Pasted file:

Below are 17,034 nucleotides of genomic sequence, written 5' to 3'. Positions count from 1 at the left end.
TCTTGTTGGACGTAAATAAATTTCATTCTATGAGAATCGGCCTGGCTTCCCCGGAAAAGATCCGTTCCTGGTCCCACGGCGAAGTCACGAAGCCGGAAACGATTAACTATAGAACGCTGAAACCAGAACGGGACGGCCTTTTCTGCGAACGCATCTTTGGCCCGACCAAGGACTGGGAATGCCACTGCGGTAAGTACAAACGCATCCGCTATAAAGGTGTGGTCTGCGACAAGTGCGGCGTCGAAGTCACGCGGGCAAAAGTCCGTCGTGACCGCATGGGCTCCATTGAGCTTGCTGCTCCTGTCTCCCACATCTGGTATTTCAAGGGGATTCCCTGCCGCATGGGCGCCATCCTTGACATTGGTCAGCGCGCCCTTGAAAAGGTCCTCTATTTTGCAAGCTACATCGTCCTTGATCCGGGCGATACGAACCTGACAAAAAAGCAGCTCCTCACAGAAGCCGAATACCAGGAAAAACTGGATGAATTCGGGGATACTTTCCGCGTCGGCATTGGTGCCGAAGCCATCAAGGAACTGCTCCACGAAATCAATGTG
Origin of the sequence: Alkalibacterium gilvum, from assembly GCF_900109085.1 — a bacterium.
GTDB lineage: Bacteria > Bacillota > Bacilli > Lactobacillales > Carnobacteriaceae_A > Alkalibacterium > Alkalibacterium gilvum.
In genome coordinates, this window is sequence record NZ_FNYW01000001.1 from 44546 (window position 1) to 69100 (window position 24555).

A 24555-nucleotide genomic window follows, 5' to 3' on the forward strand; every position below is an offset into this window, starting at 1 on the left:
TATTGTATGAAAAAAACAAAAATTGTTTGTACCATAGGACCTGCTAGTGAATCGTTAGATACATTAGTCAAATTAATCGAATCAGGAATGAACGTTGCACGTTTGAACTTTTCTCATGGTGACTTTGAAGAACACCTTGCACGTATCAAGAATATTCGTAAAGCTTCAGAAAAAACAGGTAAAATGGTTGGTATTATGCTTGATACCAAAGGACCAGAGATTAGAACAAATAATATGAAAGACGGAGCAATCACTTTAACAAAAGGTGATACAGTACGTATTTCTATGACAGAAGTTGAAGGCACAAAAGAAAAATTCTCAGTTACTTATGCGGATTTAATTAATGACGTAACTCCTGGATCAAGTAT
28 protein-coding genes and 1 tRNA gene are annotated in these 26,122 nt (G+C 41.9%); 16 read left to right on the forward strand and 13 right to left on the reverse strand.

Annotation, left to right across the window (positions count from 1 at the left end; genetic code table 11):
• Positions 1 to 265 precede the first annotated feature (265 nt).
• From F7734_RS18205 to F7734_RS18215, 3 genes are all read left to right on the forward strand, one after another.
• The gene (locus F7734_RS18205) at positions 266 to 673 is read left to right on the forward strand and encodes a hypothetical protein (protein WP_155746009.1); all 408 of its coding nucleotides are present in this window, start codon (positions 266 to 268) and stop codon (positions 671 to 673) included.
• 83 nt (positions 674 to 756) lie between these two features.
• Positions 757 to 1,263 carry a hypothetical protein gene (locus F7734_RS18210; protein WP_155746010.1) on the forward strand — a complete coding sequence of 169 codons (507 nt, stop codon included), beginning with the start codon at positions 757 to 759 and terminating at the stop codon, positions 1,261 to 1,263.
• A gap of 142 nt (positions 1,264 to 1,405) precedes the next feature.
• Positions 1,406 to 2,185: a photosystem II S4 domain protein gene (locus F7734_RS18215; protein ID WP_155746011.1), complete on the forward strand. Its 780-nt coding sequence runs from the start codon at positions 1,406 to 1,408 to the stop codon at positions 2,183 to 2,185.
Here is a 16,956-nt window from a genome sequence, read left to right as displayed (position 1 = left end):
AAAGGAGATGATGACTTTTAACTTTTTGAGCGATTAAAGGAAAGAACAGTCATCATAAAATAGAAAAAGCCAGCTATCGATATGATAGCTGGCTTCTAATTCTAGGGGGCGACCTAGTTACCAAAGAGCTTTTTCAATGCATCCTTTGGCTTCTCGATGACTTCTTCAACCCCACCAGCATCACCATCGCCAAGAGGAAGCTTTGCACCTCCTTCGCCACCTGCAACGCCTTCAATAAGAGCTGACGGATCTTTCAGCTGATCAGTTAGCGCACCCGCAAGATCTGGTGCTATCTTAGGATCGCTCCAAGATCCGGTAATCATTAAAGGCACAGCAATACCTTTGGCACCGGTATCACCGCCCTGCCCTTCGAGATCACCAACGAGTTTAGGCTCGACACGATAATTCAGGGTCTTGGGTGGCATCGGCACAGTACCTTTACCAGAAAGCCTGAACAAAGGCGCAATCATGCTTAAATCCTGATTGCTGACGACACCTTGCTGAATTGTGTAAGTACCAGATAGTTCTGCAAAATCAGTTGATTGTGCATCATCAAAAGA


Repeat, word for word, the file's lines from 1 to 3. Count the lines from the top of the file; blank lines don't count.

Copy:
Below are 17,034 nucleotides of genomic sequence, written 5' to 3'. Positions count from 1 at the left end.
TCTTGTTGGACGTAAATAAATTTCATTCTATGAGAATCGGCCTGGCTTCCCCGGAAAAGATCCGTTCCTGGTCCCACGGCGAAGTCACGAAGCCGGAAACGATTAACTATAGAACGCTGAAACCAGAACGGGACGGCCTTTTCTGCGAACGCATCTTTGGCCCGACCAAGGACTGGGAATGCCACTGCGGTAAGTACAAACGCATCCGCTATAAAGGTGTGGTCTGCGACAAGTGCGGCGTCGAAGTCACGCGGGCAAAAGTCCGTCGTGACCGCATGGGCTCCATTGAGCTTGCTGCTCCTGTCTCCCACATCTGGTATTTCAAGGGGATTCCCTGCCGCATGGGCGCCATCCTTGACATTGGTCAGCGCGCCCTTGAAAAGGTCCTCTATTTTGCAAGCTACATCGTCCTTGATCCGGGCGATACGAACCTGACAAAAAAGCAGCTCCTCACAGAAGCCGAATACCAGGAAAAACTGGATGAATTCGGGGATACTTTCCGCGTCGGCATTGGTGCCGAAGCCATCAAGGAACTGCTCCACGAAATCAATGTG
Origin of the sequence: Alkalibacterium gilvum, from assembly GCF_900109085.1 — a bacterium.